The seven wonders of San Francisco

22 Sep

At the end of summer 2012 I spent some time in San Francisco. This is definitely one of the must-see US cities. It’s got great food, great museums, beautiful architecture, stunning natural surroundings, and a very unique character overall. As usual, I’m going to list the seven wonders of the city, meaning what I think are the seven must see sites.

DeYoung Museum

If there’s one museum you see in San Francisco, make it this one. It has a huge collection of art from indigenous tribal cultures in Africa, pre-colombian America, and the Pacific Islands. It really is interesting when you look at how art can vary widely from the art found in western cultures. There’s also lots of American paintings. My personal favorite was “Sacramento Railroad Station” by William Hahn. It’s a painting of a crowded, busy railroad station that emphasises the mix of people from different economic backgrounds. Definitely visit the DeYoung Museum while you’re here.

Cable Cars and Cable Car Museum

The Cable Car system in San Francisco is the world’s last remaining manually operated cable car system. It’s a wild ride that costs five dollars, but thankfully, MUNI passports cover it. TIP: Don’t get on the cable car at the terminus of the line, as the queues are very long. Get on a block away from it at one of the regular stops, where there’s usually little to no queue. It amazes me how many tourists don’t realize this. When you’ve ridden the cable cars, check out the cable car museum and see the massive pulley system that operates the cables underground. There’s also an exhibit about the history of the cable car system.

Golden Gate Bridge

There is no icon of San Francisco more well known than the Golden Gate Bridge. It is amazing when viewed from a distance, and it is also amazing walking across the bridge. The bridge links San Francisco with Marin County. Back when it was being built many people thought it would be a waste of government spending, but it turned out to be a very worthwhile investment. I think the same will happen with the California High Speed Rail project.

Asian Art Museum

This is my personal favorite of these seven places. The DeYoung museum is more of a must-see site but the Asian Art Museum is the one I liked best. It really does a great job of presenting just how varied the art of Asian cultures is. I always knew that there were lots of differences between Asian countries’ artwork but this really showed me just how big those differences were. The Indian, Himilayan, Chinese, and Japanese sections were my favorites. I also was fascinated by reading about how Bhuddism spread over Asia and different cultures presented the practice differently in their artwork.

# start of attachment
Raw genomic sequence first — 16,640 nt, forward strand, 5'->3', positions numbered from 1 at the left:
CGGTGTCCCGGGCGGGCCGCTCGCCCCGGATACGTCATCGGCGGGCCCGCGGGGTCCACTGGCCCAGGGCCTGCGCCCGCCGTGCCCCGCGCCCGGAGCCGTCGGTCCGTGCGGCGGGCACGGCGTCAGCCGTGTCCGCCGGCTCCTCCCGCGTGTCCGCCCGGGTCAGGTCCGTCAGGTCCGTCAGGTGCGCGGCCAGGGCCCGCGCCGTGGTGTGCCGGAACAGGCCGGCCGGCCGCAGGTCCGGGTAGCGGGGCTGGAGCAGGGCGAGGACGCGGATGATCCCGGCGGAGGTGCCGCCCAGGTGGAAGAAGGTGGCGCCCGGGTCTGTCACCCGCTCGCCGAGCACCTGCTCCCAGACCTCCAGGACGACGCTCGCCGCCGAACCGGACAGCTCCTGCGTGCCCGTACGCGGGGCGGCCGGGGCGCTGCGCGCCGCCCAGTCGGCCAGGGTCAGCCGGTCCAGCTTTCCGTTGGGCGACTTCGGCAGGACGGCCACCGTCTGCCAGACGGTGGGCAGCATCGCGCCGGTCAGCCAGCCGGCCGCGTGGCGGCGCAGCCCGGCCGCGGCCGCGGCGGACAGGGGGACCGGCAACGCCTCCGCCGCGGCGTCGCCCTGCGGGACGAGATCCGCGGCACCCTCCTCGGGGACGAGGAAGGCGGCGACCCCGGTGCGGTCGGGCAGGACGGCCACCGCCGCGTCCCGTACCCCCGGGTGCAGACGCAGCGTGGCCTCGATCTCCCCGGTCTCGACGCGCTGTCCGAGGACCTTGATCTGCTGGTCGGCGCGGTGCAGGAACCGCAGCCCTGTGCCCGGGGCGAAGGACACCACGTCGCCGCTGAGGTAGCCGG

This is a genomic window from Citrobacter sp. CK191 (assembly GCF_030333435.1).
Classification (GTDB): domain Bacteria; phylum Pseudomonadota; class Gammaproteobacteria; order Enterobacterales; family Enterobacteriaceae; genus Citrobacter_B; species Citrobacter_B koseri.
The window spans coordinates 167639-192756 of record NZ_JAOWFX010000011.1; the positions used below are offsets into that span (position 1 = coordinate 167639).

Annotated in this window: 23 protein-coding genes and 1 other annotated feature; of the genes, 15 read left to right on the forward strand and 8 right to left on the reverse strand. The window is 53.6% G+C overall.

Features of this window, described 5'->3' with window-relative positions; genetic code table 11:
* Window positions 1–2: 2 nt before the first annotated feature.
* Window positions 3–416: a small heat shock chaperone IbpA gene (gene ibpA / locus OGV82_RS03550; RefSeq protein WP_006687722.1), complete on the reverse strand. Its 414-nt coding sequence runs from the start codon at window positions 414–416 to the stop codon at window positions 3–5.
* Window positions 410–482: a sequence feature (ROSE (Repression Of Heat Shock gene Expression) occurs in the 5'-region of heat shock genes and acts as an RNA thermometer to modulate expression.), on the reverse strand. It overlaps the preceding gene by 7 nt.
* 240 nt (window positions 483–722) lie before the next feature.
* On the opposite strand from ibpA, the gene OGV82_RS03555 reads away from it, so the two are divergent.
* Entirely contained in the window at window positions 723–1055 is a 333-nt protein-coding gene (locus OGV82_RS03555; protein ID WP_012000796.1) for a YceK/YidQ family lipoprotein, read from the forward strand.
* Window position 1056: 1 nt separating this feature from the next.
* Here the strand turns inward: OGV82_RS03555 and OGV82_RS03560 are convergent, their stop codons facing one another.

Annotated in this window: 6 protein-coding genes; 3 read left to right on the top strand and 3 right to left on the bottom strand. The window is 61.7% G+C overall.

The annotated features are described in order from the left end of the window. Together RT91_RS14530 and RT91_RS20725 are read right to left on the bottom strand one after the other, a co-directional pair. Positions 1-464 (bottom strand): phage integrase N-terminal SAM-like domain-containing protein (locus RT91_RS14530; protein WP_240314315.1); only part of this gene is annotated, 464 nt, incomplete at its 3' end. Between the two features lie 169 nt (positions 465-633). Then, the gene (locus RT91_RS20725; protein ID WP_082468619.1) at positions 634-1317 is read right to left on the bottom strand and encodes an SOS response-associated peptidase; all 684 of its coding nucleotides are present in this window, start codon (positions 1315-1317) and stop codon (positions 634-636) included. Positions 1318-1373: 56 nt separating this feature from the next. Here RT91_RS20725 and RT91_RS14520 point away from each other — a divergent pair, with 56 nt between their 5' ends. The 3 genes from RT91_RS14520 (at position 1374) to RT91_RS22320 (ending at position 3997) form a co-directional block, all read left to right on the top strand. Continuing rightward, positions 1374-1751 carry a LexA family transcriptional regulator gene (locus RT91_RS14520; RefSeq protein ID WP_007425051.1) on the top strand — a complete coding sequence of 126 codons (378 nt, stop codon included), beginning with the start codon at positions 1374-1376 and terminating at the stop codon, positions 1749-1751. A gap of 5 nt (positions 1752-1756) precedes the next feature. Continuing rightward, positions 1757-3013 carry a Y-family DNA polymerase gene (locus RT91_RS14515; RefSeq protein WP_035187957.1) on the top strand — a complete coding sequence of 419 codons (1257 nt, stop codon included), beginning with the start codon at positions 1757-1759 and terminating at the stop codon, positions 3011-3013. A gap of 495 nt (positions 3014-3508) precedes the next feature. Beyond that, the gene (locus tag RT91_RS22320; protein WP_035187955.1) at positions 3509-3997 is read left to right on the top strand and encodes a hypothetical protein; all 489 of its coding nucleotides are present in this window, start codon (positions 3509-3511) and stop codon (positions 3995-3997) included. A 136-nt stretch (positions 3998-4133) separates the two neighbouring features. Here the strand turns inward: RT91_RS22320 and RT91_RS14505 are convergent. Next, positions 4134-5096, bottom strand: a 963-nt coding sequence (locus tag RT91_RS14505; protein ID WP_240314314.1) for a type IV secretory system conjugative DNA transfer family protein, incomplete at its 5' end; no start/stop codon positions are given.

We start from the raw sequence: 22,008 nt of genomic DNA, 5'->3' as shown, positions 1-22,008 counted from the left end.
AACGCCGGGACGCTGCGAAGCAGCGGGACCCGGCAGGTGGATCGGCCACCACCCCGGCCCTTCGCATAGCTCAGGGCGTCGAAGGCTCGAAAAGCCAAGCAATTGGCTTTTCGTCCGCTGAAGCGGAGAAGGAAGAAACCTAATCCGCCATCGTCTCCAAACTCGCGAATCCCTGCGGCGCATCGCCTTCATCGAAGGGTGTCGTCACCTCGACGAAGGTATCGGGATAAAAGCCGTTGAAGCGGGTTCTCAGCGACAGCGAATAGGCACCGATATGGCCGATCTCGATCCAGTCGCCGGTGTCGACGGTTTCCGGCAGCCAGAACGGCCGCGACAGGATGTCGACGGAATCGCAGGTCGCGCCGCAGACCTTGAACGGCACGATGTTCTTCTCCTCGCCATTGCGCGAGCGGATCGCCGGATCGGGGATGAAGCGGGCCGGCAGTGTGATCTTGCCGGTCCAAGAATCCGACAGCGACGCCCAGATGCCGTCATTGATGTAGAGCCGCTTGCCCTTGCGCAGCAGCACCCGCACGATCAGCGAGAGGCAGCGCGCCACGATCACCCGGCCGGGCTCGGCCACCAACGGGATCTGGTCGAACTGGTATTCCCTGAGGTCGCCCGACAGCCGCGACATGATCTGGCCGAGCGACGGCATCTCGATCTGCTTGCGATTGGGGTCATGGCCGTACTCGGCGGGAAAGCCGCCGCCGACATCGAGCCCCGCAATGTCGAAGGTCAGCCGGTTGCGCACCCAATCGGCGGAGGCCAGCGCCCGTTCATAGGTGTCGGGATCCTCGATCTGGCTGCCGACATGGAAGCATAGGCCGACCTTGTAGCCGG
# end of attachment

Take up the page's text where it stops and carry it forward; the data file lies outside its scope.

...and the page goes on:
California Academy of Sciences

This place is amazing. It’s a coral reef, tide pool, and rainforest all packed into one building. It’s $24 to get in but its well worth it. Make sure you get there when it’s early. I went in at 10am and the lines to enter the rainforest area were only about 8 minutes. It looked, however, like it was set up to accommodate much longer lines. Whenever you decide to go, be prepared to see some amazing creatures up close.

Sea Lions at Pier 39

Yes, the area is quite touristy, but it is touristy for good reason. The sea lions first showed up here in 1989. Their numbers have fluctuated over the years and now they are a major tourist attraction. Thanksgiving week 2009, 1701 were spotted. As well as the Sea Lions, there’s incredible views of Marin County, Alcatraz, and the Golden Gate Bridge on the pier.

Chinatown

There’s many Chinatowns in the world, and the one in San Francisco is the largest outside of Asia. I was amazed at the sheer size of this place compared to ones in other US cities. There’s a lot of restaurants selling great chinese food at cheap prices, but there isn’t always a menu in english so you’ll either need to learn to read chinese characters or ask an english-speaking staff to explain what the options are. Another interesting thing about this place is just how many people are here. In no other part of San Francisco did I have to walk on a sidewalk packed with so many people. Even when I was riding the bus, more people would get on and off at Chinatown than anywhere.

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San Francisco is an amazing city. I’ve never been in a city that was so hilly or so interesting to walk around. A unique thing about it is that you can always see another hill in the city from whatever street you’re on, and these views give you a great sense of general direction. Definitely come to San Francisco, and you’ll see why I love it.

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